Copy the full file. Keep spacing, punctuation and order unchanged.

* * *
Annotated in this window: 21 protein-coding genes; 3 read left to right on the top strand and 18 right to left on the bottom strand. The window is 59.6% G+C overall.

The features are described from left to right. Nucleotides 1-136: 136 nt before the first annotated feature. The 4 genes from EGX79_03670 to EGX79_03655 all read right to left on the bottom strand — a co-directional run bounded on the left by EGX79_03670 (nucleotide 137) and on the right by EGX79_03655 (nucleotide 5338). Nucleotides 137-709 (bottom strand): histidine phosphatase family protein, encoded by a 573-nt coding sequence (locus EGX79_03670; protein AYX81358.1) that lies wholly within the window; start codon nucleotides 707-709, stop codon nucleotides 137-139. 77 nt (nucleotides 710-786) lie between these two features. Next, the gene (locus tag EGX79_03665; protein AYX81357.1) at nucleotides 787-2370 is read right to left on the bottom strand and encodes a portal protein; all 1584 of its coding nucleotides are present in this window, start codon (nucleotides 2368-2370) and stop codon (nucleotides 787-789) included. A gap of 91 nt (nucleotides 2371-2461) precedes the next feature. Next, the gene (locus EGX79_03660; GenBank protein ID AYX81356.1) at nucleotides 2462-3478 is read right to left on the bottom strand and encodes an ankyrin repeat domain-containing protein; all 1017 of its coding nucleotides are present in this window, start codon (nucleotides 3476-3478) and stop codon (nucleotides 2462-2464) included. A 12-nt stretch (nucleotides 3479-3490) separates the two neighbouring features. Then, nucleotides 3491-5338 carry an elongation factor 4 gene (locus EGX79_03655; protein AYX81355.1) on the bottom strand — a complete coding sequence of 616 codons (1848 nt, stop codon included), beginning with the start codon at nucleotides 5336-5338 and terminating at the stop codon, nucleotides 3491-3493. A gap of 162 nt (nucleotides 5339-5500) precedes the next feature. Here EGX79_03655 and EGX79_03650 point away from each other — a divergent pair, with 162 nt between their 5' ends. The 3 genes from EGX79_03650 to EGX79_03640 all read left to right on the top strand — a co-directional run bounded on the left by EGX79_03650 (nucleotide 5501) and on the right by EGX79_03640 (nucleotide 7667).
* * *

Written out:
Annotated in this window: 21 protein-coding genes; 3 read left to right on the top strand and 18 right to left on the bottom strand. The window is 59.6% G+C overall.

The features are described from left to right. Nucleotides 1-136: 136 nt before the first annotated feature. The 4 genes from EGX79_03670 to EGX79_03655 all read right to left on the bottom strand — a co-directional run bounded on the left by EGX79_03670 (nucleotide 137) and on the right by EGX79_03655 (nucleotide 5338). Nucleotides 137-709 (bottom strand): histidine phosphatase family protein, encoded by a 573-nt coding sequence (locus EGX79_03670; protein AYX81358.1) that lies wholly within the window; start codon nucleotides 707-709, stop codon nucleotides 137-139. 77 nt (nucleotides 710-786) lie between these two features. Next, the gene (locus tag EGX79_03665; protein AYX81357.1) at nucleotides 787-2370 is read right to left on the bottom strand and encodes a portal protein; all 1584 of its coding nucleotides are present in this window, start codon (nucleotides 2368-2370) and stop codon (nucleotides 787-789) included. A gap of 91 nt (nucleotides 2371-2461) precedes the next feature. Next, the gene (locus EGX79_03660; GenBank protein ID AYX81356.1) at nucleotides 2462-3478 is read right to left on the bottom strand and encodes an ankyrin repeat domain-containing protein; all 1017 of its coding nucleotides are present in this window, start codon (nucleotides 3476-3478) and stop codon (nucleotides 2462-2464) included. A 12-nt stretch (nucleotides 3479-3490) separates the two neighbouring features. Then, nucleotides 3491-5338 carry an elongation factor 4 gene (locus EGX79_03655; protein AYX81355.1) on the bottom strand — a complete coding sequence of 616 codons (1848 nt, stop codon included), beginning with the start codon at nucleotides 5336-5338 and terminating at the stop codon, nucleotides 3491-3493. A gap of 162 nt (nucleotides 5339-5500) precedes the next feature. Here EGX79_03655 and EGX79_03650 point away from each other — a divergent pair, with 162 nt between their 5' ends. The 3 genes from EGX79_03650 to EGX79_03640 all read left to right on the top strand — a co-directional run bounded on the left by EGX79_03650 (nucleotide 5501) and on the right by EGX79_03640 (nucleotide 7667).